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|Title:||Diagnostic Assessment of European Gross Primary Production|
|Authors:||JUNG M.; VERSTRAETE MICHEL; GOBRON NADINE; REICHSTEIN M.; PAPALE D.; BONDEAU Alberte; ROBUSTELLI Monica; PINTY BERNARD|
|Citation:||GLOBAL CHANGE BIOLOGY vol. 14 no. 10 p. 2349-2364|
|Type:||Articles in periodicals and books|
|Abstract:||We present an approach to estimate gross primary production (GPP) using a remotely sensed biophysical vegetation product (Fraction of Absorbed Photosynthetically Active Radiation, FAPAR) from the European Commission Joint Research Centre (JRC) in conjunction with GPP estimates from eddy covariance measurement towers in Europe. By analysing the relationship between the cumulative growing season FAPAR and annual GPP by vegetation type we find that the former can be used to accurately predict the latter. The root mean square error of prediction is of the order of 250 gC/m2/yr. The cumulative growing season FAPAR integrates over a number of effects relevant for gross primary production such as the length of the growing season, the vegetation¿s response to environmental conditions, and the amount of light harvested which is available for photosynthesis. We corroborate the proposed GPP estimate (noted FAPAR based Productivity Assessment + Land Cover, FPA+LC) on the continental scale with results from the MOD17+ radiation use efficiency model, an artificial neural network up-scaling approach (ANN), and the Lund-Potsdam-Jena managed Land biosphere model (LPJmL). The closest agreement of the mean spatial GPP pattern among the four models is between FPA+LC and ANN (R2=0.74). At least some of the discrepancy between FPA-LC and the other models results from biases of meteorological forcing fields for MOD17+, ANN, and LPJmL. Our analysis further implies that meteorological information is to a large degree redundant for GPP estimation when using the JRC-FAPAR. A major advantage of the FPA+LC approach presented in this paper lies in its simplicity and that it requires no additional meteorological input driver data that commonly introduce substantial uncertainty. We find that results from different data-oriented models may be robust enough to evaluate process-oriented models regarding the mean spatial pattern of GPP, while there is too little consensus among the diagnostic models for such purpose regarding inter-annual variability.|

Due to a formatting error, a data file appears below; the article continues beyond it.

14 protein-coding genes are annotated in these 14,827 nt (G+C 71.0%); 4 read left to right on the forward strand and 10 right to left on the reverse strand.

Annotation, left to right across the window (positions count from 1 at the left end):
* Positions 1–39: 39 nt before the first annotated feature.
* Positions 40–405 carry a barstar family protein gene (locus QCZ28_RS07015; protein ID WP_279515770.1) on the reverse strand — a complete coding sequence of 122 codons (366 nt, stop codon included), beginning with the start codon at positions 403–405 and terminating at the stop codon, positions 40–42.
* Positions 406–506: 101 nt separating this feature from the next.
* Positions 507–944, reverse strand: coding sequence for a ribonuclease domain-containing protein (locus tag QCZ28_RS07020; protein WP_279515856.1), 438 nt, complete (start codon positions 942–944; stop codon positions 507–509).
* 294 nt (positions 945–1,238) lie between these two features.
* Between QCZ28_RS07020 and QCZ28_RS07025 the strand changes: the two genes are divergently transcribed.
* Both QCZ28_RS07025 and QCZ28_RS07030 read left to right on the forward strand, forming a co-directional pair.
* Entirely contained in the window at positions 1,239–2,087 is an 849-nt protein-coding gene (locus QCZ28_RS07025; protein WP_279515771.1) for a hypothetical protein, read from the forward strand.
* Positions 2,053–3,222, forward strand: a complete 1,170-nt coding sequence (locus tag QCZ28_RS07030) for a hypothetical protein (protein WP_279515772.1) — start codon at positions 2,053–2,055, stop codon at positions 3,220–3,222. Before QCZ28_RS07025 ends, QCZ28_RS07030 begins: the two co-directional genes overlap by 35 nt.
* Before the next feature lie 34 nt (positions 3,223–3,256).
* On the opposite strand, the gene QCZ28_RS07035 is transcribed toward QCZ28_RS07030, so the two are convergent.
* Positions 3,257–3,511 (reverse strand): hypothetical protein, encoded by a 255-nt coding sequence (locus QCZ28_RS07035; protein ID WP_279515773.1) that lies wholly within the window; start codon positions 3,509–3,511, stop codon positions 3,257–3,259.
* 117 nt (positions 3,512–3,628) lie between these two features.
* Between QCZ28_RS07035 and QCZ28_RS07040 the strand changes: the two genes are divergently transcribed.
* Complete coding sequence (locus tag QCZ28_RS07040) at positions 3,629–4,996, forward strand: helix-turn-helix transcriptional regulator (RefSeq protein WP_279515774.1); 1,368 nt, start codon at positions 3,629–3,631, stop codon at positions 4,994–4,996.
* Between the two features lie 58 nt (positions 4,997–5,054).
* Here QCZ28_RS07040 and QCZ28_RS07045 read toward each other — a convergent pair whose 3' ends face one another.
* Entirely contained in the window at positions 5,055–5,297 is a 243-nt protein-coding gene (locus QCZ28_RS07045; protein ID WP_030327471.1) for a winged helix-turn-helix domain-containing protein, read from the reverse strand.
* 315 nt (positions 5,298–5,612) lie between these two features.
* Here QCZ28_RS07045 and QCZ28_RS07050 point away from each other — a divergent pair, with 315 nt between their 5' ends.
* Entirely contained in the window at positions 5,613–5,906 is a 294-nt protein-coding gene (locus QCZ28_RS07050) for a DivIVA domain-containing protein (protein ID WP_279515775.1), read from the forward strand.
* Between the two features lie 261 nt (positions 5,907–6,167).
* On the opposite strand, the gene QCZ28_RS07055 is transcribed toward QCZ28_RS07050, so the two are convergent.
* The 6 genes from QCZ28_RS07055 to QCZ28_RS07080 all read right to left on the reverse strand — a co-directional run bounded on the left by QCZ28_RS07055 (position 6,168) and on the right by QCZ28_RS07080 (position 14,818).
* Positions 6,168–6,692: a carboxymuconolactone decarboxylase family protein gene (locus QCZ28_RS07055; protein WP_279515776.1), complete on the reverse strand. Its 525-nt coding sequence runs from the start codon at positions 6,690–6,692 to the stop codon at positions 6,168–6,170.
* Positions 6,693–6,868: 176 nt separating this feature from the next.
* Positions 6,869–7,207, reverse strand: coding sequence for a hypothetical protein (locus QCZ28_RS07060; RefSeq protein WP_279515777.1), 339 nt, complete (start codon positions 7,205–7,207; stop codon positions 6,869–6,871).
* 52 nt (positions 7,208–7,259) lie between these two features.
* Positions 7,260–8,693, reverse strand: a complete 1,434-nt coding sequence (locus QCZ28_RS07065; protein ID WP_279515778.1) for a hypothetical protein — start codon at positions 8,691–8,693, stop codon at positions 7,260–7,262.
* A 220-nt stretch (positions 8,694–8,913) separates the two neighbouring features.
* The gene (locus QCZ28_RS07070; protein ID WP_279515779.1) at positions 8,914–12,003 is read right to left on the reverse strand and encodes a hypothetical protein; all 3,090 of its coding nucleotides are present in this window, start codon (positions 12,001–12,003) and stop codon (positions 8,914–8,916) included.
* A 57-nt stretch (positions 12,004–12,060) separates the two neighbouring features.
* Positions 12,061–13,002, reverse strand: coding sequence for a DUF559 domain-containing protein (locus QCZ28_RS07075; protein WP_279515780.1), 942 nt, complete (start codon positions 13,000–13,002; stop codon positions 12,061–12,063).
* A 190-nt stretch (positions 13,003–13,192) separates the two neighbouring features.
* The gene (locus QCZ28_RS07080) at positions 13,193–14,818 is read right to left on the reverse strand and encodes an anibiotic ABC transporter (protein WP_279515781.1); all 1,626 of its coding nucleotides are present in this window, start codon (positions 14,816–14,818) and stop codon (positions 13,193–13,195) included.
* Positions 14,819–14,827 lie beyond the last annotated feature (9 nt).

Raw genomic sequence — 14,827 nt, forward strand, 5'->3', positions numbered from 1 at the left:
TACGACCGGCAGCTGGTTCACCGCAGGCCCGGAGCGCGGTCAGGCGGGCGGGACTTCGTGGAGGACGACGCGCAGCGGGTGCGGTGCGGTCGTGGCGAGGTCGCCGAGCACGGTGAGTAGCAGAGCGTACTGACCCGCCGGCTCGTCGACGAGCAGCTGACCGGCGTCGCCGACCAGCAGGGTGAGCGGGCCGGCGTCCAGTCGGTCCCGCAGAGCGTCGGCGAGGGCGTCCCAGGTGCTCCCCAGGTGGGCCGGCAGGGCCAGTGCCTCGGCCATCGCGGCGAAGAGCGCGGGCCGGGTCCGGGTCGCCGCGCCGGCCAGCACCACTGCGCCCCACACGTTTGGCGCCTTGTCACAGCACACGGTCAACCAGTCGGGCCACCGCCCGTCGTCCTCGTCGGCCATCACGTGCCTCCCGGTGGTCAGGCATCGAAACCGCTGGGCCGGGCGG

|JRC Institute:||Sustainable Resources|
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